Heartland Theory

In 3rd century BC, Greek philosopher Herodotus said, ’All geography should be read historically and all history should be read geographically’.

British political geographer Mackinder presented his paper ‘The Geographical Pivot of History’ in 1904 in order to elucidate the link between power struggle and geography. Mackinder’s heartland theory regards political history as a continuous struggle between land power and sea power with the ultimate victory going to continental power.

Mackinder divided the world and call Europe, Asia and Africa as ‘World Island’ which has 2/3rd of world land and 7/8th of population.

He arranged the landmass of the world in 3 tiers:
                                                                                                             Image source: Wikipedia
1. The Heartland: It is the huge area of inner Eurasia east and north of river Volga surrounded by mountains on three sides (S-E-W) and by ice-bound Arctic on the north. This was so called ‘pivot area’ that he later renamed as ‘heartland’. The distinguishing feature of heartland was that it was not accessible to sea powers and therefore it was strategically secure like a fortress. This was resource rich area having agriculturally fertile Russian grassland Steppes and coal fields.

2. Inner Crescent: The pivot area was surrounded by an ‘inner’ or ‘marginal’ crescent consisting of an arch of coastland. It included rest of Europe, W. Asia, E. Asia, and S. Asia. This  area was characterised by drainage into navigable seas.

3. Outer or Insular Crescent: North America, South America and Africa south of Sahara, Oceana were put in outer crescent category. 

Related Article: Rimland Theory by Spykman

According to Mackinder, outer crescent was not of much consequence but the pivot area and the inner crescent is where the world geopolitics was influenced.
For Mackinder, whoever could gain control of ‘World Island’ would be in almost unstoppable position to dominate the entire globe.

Who rules East Europe commands the Heartland,
Who rules the Heartland commands the World Island,
Who rules the World Island commands the world.

1919 modifications: By 1919, the world had already seen the WW I, the defeat of Germany and rise of Russia under communist regime. Mackinder redefined the boundary of pivot area and included the area which sea power can be refused access under modern conditions. He included Black Sea, Baltic Sea, middle and lower Danube, Asia Minor (Turkey), parts of Mongolia and Armenia. (Britain was defeated in Black Sea, Germany was not able to enter in Baltic Sea in WW I)

In his 1919 modification, ‘World Island’ included the whole of Africa, unlike 1904 when only Africa north of Sahara was included. 

1943 modification and concept of Midland Basin: In this modification Mackinder retained the importance of heartland but tried reinterpreting the roles of the countries of inner and outer crescent. He suggested that the power equation will undergo a change and was predicting rise of Americas under USA. Mackinder observed the cultural and historical similarity between US & Britain despite the Atlantic Ocean in between. He was able to foresee close economic and political ties between the 2 nations. This grouping he called as ‘Midland Basin’ which included N. America which was otherwise part of outer crescent.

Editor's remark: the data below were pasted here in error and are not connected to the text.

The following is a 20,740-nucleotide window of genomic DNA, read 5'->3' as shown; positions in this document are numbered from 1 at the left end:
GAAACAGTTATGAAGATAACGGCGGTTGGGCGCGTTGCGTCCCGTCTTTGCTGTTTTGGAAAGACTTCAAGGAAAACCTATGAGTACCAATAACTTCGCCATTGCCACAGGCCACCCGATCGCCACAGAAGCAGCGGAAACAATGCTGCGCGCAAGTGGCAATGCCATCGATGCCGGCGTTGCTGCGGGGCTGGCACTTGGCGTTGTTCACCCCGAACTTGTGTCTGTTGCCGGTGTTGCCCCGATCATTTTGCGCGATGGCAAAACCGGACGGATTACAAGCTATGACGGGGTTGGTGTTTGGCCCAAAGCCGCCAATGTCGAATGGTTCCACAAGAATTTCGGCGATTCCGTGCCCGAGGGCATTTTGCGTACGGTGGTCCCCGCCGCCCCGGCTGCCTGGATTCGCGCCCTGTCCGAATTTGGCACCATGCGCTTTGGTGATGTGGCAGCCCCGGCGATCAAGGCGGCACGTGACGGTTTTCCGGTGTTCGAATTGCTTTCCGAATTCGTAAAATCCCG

Having predicted rise of Midland Basin as political power, Mackinder than predicted the future geopolitics as power struggle between Heartland and Midland Basin. After WW II, this prediction was fairly accurate because of the infamous superpower rivalry and cold war between US & USSR.

Evaluation: It was an innovative approach relating geography with political power struggle and he was fairly successful in predicting WW I, WW II & post war conditions.

One criticism was he repeatedly modified his theory, diluting his own ideas in subsequent revisions i.e. the theory is not comprehensive in it’s original form.

• He simplified history in a deterministic fashion as a struggle between land and sea powers. In reality history is influenced by the physical, socio-economic and cultural factors.

• He overestimated the advantage and isolation of the heartland. The heartland really is not as flat as he thought and the Heartland has physical limitations because cold, continental climate.

• The idea about Heartland’s relative isolation & political prospective of Britain, according to Mackinder was probably based on the Mercater’s map projection which inaccurately exaggerate the area in high latitudes & polar region.

• The mountains can’t actually deter the modern air force while the US can access the Heartland across the Bering strait & across the Arctic Ocean using the modern missile technology.

• In contemporary times, the basis of geopolitics is rapidly changing & political confrontations are no longer fought along conventional lines. Modern forms of conflicts include trade wars, cyber wars, WMD (weapons of mass destruction) which were alien in the times of Mackinder.

• The rising importance of trade has propelled the countries of South Asia, E. Asia, S-E Asia such as India, China, which could not have been predicted in Mackinder’s time.

• The contemporary world has also seen the rise of non-state players such as terrorism, drug cartels. Non state players also include the supra national players such as international institutions like UN, WTO, IMF, World Bank etc which are probably more important determinants in the global geopolitics. The rise of MNC’s further adds complexity in the ever changing & evolving world order.

• Climate change, SD based negotiations/conflicts/treaties are new area of geopolitics.

So it is a commentary or seminal paper rather than a theory.

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  Posted on Monday, September 14th, 2015 at 7:07 AM under   Geography